Get pdf (751 KB)
First report of a phytoplasma affecting cassava orchards in Cote d'Ivoire.
1 University Nangui Abrogoua, 02 BP 801 Abidjan 02, Côte d’Ivoire
2 Sporometrics, 219 Dufferin Street, Suite 20C, Toronto, ON M6K 3J1, Canada
Received: 16 Feb 2017; Published: 27 Apr 2017
Cassava (Manihot esculenta) is one of the staple foods in Africa, cultivated in around 40 countries and producing more than three million tonnes every year (United Nations, 2005). In Côte d'Ivoire, cassava production is second to yams, and it is widely used as a typical food side dish called 'attieké'. Moreover, cassava-based flour or starch is widely used by private companies, which has made cassava one of the most important Ivorian industrial crops. Cassava has become an alternative income source for women in the south littoral of the coconut-growing area of Grand-Lahou, since the Côte d'Ivoire lethal yellowing phytoplasma (CILY, 16SrXXII-B, 'Candidatus Phytoplasma palmicola-related strains') devastated over 400 hectares of coconut plantations (Arocha et al., 2017).
Recently, symptoms of leaf mosaic, curling and yellowing (Figs. 1-2) were observed in cassava orchards located in the coconut-growing villages of Badadon and Braffedon in Grand-Lahou, which are currently affected by CILY. Leaf samples were collected at random from 12 symptom-bearing and two symptomless cassava plants from the two villages. Total DNA was extracted and used as a template for a nested PCR assay with universal primers that target the phytoplasma 16S rRNA gene, R16mF2/R1 for the first PCR reaction, and R16F2n/R2 for the nested reaction (Gundersen & Lee, 1996). A second PCR assay was performed with primers P1 (Deng & Hiruki, 1991) and P7 (Schneider et al., 1995) followed by a nested PCR with primers G813 and AwkaSR (Tymon et al., 1998) that specifically target the 16S rRNA gene and part of the intergenic region 16/23S rRNA gene of the Cape St. Paul Wilt Disease phytoplasma (16SrXXII-B) from Ghana. R16F2n/R2 and G813/AwkaSR amplicons were produced from six of the 12 symptom-bearing samples but not from the two symptomless plants. R16F2n/R2 amplicons from each sample were purified (EZNA Cycle Pure Kit, Omega Bio-Tek, USA), cloned (pGEM-T Easy Vector, Promega), and sequenced (University of Toronto, Canada). A consensus sequence was deposited in GenBank (Accession No. KY563222), and was compared to those of other phytoplasmas in the database and analysed through iPhyclassifier (http://plantpathology.ba.ars.usda.gov). R16F2n/R16R2 sequences from all samples shared 100% sequence identity and were 99% similar to those of the 16SrXXII-B phytoplasmas, including the CILY phytoplasma (KC999037). Analysis of the R16F2nR2 sequences with iPhyclassifier and the pDRAW32 software (http://www.acaclone.com) showed that the Côte d'Ivoire cassava phytoplasma and the CILY phytoplasma KC99937, exhibited identical AluI, RsaI, TaqI, HaeIII, BstUI, KpnI, HhaI, HinfI, HpaI, HpaII, MseI, Sau3AI, DraI, and BfaI RFLP profiles. Phylogenetic analysis (MEGA 4.0) based on the 16S rDNA sequence (Fig. 3) supported the grouping of the Côte d'Ivoire cassava phytoplasma within the 16SrXXII-B cluster, closely related to 'Ca. P. palmicola' (16SrXXII-A).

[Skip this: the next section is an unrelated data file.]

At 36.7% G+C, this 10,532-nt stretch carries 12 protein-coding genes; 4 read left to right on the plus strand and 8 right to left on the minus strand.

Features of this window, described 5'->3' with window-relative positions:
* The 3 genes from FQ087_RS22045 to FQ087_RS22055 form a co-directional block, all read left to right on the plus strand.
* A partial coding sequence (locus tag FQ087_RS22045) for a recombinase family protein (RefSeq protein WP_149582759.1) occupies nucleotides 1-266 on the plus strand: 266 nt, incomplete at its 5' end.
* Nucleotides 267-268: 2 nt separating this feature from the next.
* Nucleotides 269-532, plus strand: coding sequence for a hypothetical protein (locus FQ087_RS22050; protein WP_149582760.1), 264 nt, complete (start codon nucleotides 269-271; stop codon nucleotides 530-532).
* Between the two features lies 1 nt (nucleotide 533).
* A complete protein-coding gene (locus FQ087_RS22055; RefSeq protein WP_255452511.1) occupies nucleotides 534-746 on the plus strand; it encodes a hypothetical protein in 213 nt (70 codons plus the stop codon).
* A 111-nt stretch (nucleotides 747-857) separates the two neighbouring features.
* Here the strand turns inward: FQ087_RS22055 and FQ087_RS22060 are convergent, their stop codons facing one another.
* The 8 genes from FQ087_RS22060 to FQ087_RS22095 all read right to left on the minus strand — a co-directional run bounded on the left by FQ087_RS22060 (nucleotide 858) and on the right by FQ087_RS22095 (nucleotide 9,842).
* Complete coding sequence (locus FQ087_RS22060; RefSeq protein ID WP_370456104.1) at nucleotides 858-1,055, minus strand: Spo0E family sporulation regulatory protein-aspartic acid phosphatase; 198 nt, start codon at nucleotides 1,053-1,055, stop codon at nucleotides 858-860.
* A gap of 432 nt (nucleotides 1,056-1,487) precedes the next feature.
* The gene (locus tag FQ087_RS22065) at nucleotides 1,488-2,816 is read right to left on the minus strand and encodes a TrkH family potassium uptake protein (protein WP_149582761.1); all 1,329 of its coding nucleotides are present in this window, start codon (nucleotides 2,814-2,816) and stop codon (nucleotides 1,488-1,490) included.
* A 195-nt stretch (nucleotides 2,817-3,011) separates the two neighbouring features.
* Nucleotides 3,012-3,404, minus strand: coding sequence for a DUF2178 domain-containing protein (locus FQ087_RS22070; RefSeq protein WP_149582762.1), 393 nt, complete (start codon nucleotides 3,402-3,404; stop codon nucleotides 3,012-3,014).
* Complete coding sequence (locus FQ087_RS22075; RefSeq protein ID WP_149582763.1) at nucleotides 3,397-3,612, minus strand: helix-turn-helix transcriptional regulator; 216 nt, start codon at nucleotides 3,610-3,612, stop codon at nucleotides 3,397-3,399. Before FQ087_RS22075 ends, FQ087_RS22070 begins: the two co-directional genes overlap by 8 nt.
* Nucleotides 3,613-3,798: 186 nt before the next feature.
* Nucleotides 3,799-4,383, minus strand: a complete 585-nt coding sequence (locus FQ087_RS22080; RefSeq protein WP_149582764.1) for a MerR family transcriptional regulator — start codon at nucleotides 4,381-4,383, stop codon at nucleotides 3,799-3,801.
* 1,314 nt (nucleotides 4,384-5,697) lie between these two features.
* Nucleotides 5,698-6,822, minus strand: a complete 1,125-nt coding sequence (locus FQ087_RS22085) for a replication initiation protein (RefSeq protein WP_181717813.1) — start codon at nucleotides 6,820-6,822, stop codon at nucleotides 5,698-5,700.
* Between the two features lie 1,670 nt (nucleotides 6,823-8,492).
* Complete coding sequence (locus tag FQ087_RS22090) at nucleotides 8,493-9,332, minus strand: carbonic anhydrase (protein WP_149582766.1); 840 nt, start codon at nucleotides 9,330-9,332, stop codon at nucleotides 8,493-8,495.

To our knowledge this is the first report of a phytoplasma affecting cassava in Côte d'Ivoire. The findings suggest that cassava may be a potential alternative host for the CILY phytoplasma, which poses a serious threat for the food security of the smallholder coconut and cassava farmers, especially women in Grand-Lahou, Côte d'Ivoire.
- Arocha Rosete Y, Diallo HA, Konan Konan JL, Yankey N, Saleh M, Pilet F, Contaldo N, Paltrinieri S, Bertaccini A, Scott J, 2017. Detection and differentiation of the coconut lethal yellowing phytoplasma in coconut-growing villages of Grand-Lahou, Côte d'Ivoire. Annals of Applied Biology (in press) [http://dx.doi.org/10.1111/aab.12333]
- Deng S, Hiruki C, 1991. Amplification of 16S rRNA genes from culturable and nonculturable Mollicutes. Journal of Microbiological Methods 14, 53-61. [http://dx.doi.org/10.1016/0167-7012(91)90007-D]
- United Nations, 2005. A review of cassava in Africa with country case studies on Nigeria, Ghana, the United Republic of Tanzania, Uganda and Benin. Proceedings of the Validation Forum on the Global Cassava Development Strategy, Volume 2. International Fund for Agricultural Development and Food and Agriculture Organization of the United Nations. http://www.fao.org/3/a-a0154e/ (Accessed 16 February 2017).
- Gundersen DE, Lee IM, 1996. Ultrasensitive detection of phytoplasmas by nested-PCR assays using two universal primer sets. Phytopathologia Mediterranea 35, 144-151.
- Schneider B, Cousin MT, Klinkong S, Seemüller E, 1995. Taxonomic relatedness and phylogenetic positions of phytoplasmas associated with diseases of faba bean, sunnhemp, sesame, soybean, and eggplant. Zeitschrift für Pflanzenkrankheiten und Pflanzenschutz 102, 225-232.
- Tymon AM, Jones P, Harrison NA, 1998. Phylogenetic relationships of coconut phytoplasmas and the development of specific oligonucleotide PCR primers. Annals of Applied Biology 132, 437-452. [http://dx.doi.org/10.1111/j.1744-7348.1998.tb05220.x]
To cite this report: Kra KD, Toualy YMN, Kouamé AC, Diallo HA, Arocha Rosete Y, 2017. First report of a phytoplasma affecting cassava orchards in Cote d'Ivoire.. New Disease Reports 35, 21. [http://dx.doi.org/10.5197/j.2044-0588.2017.035.021]
©2017 The Authors